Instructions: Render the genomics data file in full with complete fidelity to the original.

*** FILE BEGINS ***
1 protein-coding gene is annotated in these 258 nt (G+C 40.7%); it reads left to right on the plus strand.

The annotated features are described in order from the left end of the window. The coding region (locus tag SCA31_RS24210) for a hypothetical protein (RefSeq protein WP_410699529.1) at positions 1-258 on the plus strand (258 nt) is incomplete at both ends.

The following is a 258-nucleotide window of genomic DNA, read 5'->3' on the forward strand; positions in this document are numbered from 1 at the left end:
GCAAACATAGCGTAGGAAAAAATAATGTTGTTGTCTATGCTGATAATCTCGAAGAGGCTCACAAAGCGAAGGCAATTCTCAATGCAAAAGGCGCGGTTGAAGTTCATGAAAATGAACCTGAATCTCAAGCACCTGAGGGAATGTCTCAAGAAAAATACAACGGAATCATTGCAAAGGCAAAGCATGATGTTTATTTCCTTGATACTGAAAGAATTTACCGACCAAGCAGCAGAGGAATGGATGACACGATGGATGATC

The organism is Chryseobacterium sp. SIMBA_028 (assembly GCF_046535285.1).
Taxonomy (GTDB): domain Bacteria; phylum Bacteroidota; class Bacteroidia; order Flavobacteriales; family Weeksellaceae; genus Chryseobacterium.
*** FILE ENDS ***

1 protein-coding gene is annotated in these 258 nt (G+C 40.7%); it reads left to right on the plus strand.

The annotated features are described in order from the left end of the window. The coding region (locus tag SCA31_RS24210) for a hypothetical protein (RefSeq protein WP_410699529.1) at positions 1-258 on the plus strand (258 nt) is incomplete at both ends.

The following is a 258-nucleotide window of genomic DNA, read 5'->3' on the forward strand; positions in this document are numbered from 1 at the left end:
GCAAACATAGCGTAGGAAAAAATAATGTTGTTGTCTATGCTGATAATCTCGAAGAGGCTCACAAAGCGAAGGCAATTCTCAATGCAAAAGGCGCGGTTGAAGTTCATGAAAATGAACCTGAATCTCAAGCACCTGAGGGAATGTCTCAAGAAAAATACAACGGAATCATTGCAAAGGCAAAGCATGATGTTTATTTCCTTGATACTGAAAGAATTTACCGACCAAGCAGCAGAGGAATGGATGACACGATGGATGATC

The organism is Chryseobacterium sp. SIMBA_028 (assembly GCF_046535285.1).
Taxonomy (GTDB): domain Bacteria; phylum Bacteroidota; class Bacteroidia; order Flavobacteriales; family Weeksellaceae; genus Chryseobacterium.